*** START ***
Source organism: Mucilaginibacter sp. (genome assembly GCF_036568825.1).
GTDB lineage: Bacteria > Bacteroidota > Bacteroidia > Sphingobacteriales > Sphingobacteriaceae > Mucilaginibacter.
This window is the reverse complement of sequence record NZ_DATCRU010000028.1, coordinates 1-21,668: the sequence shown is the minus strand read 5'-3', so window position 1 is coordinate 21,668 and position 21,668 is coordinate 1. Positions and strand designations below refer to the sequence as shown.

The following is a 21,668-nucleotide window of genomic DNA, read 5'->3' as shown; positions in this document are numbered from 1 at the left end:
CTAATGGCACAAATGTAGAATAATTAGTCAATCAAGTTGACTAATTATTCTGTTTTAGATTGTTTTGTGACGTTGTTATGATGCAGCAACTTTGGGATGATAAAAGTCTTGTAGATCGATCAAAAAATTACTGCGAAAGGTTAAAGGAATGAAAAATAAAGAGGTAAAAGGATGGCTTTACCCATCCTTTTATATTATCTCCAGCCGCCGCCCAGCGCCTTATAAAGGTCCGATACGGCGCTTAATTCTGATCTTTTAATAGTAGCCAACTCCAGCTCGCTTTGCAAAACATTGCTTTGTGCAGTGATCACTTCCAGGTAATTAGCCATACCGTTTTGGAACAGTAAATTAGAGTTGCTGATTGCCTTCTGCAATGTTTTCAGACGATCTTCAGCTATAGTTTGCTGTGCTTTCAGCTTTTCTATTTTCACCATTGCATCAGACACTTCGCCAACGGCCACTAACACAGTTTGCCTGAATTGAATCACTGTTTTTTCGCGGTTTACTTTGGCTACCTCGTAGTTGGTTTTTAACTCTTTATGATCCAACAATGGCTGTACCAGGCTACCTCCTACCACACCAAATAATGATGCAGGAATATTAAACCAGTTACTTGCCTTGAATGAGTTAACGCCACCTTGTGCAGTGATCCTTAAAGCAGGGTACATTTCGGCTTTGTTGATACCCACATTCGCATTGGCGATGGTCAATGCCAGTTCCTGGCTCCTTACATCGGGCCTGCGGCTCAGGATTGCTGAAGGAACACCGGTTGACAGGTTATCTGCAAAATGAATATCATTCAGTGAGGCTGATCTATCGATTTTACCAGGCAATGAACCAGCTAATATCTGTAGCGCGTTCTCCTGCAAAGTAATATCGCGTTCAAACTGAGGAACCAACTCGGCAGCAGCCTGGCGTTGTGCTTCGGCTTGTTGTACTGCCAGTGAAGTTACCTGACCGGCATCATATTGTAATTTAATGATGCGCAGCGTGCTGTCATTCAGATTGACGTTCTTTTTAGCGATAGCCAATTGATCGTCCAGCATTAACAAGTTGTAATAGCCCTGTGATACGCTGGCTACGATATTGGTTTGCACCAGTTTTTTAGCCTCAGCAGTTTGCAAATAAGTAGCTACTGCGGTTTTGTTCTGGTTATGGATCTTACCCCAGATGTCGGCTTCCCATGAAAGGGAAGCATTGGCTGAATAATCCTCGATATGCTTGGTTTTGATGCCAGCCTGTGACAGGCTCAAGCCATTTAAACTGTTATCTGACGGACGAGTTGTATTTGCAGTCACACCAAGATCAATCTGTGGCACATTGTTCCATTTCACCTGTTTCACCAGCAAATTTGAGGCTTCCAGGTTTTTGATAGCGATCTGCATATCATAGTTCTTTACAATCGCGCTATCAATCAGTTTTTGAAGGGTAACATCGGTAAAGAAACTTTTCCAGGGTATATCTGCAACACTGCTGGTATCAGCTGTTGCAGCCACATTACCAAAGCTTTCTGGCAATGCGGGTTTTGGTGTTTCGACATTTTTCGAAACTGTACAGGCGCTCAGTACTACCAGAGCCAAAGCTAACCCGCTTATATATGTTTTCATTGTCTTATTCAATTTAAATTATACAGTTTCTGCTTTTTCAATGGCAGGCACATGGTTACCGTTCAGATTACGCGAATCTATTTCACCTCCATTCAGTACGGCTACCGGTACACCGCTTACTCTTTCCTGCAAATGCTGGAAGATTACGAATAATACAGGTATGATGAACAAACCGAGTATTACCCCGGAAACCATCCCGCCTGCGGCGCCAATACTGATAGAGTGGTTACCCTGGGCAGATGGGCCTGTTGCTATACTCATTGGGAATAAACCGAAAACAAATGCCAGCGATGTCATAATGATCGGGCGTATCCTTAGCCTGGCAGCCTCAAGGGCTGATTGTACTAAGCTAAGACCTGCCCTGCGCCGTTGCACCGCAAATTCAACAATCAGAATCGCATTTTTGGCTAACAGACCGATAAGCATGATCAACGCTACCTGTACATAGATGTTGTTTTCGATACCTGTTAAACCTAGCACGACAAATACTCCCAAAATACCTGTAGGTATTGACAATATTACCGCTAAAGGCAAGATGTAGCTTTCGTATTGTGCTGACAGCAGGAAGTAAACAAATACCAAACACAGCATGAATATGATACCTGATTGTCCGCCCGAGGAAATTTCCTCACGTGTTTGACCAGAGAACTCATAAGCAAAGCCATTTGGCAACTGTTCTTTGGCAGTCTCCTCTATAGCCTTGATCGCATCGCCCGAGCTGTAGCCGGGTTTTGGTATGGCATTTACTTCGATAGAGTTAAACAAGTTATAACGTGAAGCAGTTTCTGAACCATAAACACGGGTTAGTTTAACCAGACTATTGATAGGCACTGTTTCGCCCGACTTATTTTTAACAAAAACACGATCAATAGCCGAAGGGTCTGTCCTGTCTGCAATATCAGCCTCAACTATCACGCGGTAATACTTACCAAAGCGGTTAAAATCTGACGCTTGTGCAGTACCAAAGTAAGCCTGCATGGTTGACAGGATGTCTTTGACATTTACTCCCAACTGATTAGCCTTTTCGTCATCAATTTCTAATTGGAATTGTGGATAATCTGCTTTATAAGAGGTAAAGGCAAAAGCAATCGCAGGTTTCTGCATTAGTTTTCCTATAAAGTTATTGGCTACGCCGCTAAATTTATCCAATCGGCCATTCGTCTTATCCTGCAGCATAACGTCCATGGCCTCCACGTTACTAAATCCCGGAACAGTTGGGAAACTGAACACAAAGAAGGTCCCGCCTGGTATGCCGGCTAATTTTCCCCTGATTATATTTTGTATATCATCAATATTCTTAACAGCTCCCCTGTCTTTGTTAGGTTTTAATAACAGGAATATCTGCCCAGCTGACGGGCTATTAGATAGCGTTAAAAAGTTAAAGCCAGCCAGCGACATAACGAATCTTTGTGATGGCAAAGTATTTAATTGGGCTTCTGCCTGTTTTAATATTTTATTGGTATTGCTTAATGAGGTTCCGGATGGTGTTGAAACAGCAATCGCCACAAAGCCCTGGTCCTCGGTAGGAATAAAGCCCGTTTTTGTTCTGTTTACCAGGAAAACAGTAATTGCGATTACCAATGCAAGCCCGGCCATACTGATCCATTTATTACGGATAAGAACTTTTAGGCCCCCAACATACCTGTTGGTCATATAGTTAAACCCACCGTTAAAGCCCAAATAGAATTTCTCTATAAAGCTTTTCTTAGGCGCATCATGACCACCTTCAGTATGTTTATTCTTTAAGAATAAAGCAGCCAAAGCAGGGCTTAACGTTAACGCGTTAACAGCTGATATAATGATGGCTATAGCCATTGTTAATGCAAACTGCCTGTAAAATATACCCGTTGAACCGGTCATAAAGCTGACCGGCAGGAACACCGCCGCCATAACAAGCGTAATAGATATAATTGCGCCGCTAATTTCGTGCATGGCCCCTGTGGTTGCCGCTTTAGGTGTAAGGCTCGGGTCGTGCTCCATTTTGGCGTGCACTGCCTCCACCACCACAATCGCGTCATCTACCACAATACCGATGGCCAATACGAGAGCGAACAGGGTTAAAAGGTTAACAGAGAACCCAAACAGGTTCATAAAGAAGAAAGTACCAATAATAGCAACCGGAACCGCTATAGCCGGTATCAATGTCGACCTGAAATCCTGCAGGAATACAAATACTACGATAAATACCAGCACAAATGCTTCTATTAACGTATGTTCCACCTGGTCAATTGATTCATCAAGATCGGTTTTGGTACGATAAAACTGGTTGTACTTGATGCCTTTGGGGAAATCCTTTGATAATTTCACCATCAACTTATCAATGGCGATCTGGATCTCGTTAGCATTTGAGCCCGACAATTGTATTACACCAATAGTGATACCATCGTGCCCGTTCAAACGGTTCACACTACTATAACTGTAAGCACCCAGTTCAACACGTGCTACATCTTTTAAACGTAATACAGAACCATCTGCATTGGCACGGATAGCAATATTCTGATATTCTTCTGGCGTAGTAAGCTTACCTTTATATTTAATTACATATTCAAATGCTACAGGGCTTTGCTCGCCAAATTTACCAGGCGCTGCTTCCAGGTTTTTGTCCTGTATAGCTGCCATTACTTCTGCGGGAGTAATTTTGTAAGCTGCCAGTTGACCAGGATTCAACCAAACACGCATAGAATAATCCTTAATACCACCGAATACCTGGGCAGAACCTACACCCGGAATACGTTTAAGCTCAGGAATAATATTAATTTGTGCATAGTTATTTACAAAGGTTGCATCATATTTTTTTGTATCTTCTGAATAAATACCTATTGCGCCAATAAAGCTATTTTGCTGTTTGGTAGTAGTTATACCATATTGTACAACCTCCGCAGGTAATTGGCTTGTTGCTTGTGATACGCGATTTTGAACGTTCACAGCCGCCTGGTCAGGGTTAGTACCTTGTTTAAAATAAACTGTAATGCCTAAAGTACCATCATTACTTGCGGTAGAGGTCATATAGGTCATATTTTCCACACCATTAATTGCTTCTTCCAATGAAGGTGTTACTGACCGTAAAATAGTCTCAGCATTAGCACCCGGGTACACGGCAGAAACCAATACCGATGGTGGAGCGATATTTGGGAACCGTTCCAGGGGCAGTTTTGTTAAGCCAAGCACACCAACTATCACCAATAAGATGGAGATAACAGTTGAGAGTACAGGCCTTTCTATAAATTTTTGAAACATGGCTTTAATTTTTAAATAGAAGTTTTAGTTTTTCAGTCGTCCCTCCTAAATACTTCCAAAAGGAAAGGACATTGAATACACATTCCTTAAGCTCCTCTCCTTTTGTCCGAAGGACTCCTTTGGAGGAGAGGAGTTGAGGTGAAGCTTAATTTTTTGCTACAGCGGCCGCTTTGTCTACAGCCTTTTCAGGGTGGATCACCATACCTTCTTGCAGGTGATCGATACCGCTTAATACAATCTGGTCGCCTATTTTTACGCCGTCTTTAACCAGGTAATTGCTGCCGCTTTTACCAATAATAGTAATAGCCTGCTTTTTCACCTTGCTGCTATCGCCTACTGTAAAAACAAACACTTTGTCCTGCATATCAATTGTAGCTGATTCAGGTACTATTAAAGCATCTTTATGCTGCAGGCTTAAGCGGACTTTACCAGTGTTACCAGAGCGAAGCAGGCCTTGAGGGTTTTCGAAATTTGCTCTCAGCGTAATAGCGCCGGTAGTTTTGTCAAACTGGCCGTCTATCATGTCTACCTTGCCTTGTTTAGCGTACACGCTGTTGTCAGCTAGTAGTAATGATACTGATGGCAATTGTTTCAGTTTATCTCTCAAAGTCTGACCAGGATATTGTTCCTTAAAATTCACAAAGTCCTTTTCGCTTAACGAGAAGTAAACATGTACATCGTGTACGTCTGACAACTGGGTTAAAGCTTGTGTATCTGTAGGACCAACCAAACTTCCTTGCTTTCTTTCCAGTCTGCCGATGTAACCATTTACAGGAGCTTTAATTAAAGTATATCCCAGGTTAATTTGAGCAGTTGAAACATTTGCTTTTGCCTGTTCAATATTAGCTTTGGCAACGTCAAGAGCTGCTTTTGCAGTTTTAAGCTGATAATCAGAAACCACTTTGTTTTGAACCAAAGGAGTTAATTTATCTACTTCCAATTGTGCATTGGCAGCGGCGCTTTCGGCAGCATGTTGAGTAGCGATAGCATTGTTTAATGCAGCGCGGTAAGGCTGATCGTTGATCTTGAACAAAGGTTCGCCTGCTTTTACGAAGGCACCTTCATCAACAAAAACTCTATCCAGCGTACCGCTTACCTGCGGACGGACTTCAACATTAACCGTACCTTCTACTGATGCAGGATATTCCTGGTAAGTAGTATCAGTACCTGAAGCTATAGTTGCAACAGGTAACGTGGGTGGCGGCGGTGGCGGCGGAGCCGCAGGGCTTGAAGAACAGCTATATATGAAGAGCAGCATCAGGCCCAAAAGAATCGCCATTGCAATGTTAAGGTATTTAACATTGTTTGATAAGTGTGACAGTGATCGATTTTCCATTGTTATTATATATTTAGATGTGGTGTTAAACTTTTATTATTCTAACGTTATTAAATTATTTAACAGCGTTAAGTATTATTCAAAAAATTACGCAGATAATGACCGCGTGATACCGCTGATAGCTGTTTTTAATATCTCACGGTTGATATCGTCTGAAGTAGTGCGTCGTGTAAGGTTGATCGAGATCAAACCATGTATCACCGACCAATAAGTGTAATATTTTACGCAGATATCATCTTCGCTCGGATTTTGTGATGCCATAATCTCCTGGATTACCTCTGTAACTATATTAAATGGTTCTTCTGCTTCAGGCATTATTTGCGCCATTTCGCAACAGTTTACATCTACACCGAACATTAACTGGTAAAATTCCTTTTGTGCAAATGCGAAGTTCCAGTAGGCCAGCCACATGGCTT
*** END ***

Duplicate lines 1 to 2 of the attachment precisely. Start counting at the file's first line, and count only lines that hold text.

Source organism: Mucilaginibacter sp. (genome assembly GCF_036568825.1).
GTDB lineage: Bacteria > Bacteroidota > Bacteroidia > Sphingobacteriales > Sphingobacteriaceae > Mucilaginibacter.